Men still outnumber women by four to one on UK TV and radio news bulletins
Women were least likely to appear on Radio 4's Today programme
Men still outnumber women by a ratio of four to one on UK radio and TV news bulletins, a new study has found.
Despite efforts in recent years to reverse the trend, researchers at City University found that there are still at least three male reporters for every one female.
Of all the news programmes analysed, including Radio 4’s Today programme, BBC News at 10, ITV News at 10, Channel 4 news and Sky News, listeners were least likely to hear a woman speak on the Today programme.
Despite Mishal Husain’s appointment to the flagship show host last July, the vast majority of guest speakers and interviewees on the programme were still found to be male.
But the programme has shown slight improvement since 2012, when listeners could go an hour without hearing a female voice.
“The Today programme between 6am and 7am still has the worst ratio of any programme monitored in any category for the representation of women,” the survey said. “It has just over three males on air to every female.”
Mishal Husain is an anomaly among a white male-dominated industry
Former Countryfile presenter Miriam O’Reilly, who fought ageism at the BBC and won in 2011, told The Independent that attitudes towards women in the media were still “shocking and dire”.
“There are some tremendous women out there who should be made more visible but are still not getting equal representation on these programmes,” she said.
“The men are prominent, promoted and given opportunities that women are not. Mostly, that’s to do with the fact that men are in charge and they don’t take women seriously.”
A BBC spokesperson insisted that the representation of women on air is a “priority” that the broadcaster has been “working hard to achieve”.
O'Reilly won a landmark ageism victory against the BBC in 2011 "With Mishal Husain we now have two women presenters on the programme and have made consistent progress with our number of female contributors, although we recognise that there is still room for improvement,” it said.
Husain, a non-white Muslim, is an anomaly in an industry dominated by white men aged 30 to 50.
“I don’t understand it,” O’Reilly continued. “The BBC says it’s reaching out to women, but why are the women still not there? We’re hearing a lot and not seeing any action and we’re tired of it. We have a voice and we are going to use that voice to bring about change.”
Last month, Professor Mary Beard, a fellow of the University of Cambridge’s all-female Newnham College, suggested that female broadcasters must copy the deep tones of their male colleagues to succeed in radio.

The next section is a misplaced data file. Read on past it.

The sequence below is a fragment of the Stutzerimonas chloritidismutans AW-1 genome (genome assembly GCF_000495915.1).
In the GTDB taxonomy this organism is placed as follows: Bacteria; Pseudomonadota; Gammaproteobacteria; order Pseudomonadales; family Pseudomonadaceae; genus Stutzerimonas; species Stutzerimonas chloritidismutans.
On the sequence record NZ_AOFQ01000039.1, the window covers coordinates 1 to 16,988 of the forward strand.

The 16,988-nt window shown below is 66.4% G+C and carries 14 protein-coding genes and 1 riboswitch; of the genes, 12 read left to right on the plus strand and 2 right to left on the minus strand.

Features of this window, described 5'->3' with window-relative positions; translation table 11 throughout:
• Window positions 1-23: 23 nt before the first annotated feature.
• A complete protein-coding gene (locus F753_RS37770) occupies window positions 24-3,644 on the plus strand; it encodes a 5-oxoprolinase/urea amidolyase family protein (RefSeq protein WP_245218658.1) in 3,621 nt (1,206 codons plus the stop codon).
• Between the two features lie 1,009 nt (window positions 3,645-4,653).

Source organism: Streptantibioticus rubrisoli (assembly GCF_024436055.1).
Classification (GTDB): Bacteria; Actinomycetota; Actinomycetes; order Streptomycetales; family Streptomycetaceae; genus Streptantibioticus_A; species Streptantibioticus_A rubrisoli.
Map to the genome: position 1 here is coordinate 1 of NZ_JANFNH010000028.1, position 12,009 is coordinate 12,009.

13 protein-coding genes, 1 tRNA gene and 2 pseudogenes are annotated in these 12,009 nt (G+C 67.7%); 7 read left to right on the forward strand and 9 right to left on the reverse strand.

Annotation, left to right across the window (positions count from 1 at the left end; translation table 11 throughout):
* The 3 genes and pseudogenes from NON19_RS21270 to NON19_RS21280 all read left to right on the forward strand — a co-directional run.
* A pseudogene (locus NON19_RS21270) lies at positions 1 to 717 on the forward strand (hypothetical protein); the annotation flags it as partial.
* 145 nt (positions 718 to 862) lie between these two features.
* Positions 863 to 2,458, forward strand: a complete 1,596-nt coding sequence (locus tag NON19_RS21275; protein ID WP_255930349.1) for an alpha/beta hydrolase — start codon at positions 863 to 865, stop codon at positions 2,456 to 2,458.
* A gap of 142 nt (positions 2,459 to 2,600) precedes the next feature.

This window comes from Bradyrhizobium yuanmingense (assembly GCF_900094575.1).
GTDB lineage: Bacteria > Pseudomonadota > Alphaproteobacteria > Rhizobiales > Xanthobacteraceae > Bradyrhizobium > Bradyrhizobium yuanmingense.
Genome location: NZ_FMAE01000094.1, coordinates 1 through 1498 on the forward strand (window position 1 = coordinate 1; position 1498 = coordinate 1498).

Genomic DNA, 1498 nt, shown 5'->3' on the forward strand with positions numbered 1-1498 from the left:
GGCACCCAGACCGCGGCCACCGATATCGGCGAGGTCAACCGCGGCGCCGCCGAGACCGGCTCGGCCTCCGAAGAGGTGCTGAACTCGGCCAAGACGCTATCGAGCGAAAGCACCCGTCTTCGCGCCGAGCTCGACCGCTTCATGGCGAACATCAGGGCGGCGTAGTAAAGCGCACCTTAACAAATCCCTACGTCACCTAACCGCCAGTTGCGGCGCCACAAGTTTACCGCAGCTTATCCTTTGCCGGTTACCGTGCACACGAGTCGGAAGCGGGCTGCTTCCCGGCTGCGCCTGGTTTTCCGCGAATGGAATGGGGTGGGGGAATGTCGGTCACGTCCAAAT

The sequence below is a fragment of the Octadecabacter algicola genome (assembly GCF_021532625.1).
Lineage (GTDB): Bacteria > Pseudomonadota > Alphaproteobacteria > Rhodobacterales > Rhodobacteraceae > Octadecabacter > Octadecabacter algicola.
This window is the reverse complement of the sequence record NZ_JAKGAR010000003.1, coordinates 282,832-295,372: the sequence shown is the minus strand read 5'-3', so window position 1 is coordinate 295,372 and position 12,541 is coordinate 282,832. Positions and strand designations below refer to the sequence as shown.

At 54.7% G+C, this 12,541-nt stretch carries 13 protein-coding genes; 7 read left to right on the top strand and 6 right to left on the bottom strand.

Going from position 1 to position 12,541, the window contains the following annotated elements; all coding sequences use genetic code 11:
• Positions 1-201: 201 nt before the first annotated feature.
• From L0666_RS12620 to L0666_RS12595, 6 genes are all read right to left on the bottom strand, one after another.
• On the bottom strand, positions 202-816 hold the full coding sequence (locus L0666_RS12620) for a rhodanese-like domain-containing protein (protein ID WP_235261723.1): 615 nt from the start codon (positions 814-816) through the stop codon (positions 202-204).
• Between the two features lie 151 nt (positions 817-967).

Classics academic and TV presenter Mary Beard “My sense is that lower register voices are perceived as more authoritative. Listening to Radio 4 suggests that,” she said. “Some of these are 'natural'. I suspect, but don’t know, that when those voices aren’t natural, women in public positions get encouraged, as Margaret Thatcher was, to go down a register.”
Former Today programme presenter Sue MacGregor added her view that you “do have to be careful not to come across as high-pitched, shrill or squeaky” on the radio.
“It helps for women who read the news to have a voice which is easy on the ear but I can’t think of any current women on the radio who have unusually deep or ‘male’ voices,” she said.
City University’s report follows the BBC’s recent ban on “unacceptable” all-male comedy panels.
Final Top Gear reviewTV
Arts & Ents blogs
- 1 Nathan Collier: Montana man inspired by same-sex marriage ruling requests right to wed two wives
- 2 James Blunt was special guest on the highest-rating Top Gear episode ever
- 3 People all over the world are getting semicolon tattoos to draw attention to mental health
- 4 Van driver who comforted Clark Carlisle and called 999 after suicide attempt dies age 24
- 5 Baby rescued 1km out to sea after parents forgot about her
Bad luck, One Direction: Paul McCartney doubts success of The Beatles will ever be matched again
This is surely the best way to watch Jaws
The Crystal Maze: Richard O’Brien confirmed to return as more details revealed about show's rebooted format
James Blunt was special guest on the highest-rating Top Gear episode ever
Guillaume Tell's gang-rape scene caused uproar at the Royal Opera House – but the portrayal of extreme sex and violence on stage is nothing new
Nathan Collier: Montana man inspired by same-sex marriage ruling requests right to wed two wives
Greece crisis: IMF was pushed around by Angela Merkel and Nicholas Sarkozy – and now it is being humiliated
'I wish the BBC would stop calling it Islamic State' – David Cameron unleashes frustration at broadcaster
Forget little green men – aliens will look like humans, says Cambridge University evolution expert
Greece crisis: The wider lesson is that it’s time to abandon this failed experiment in currencies
Girl, 7, stares down hate preacher at Ohio festival with pro-LGBT rainbow flag gesture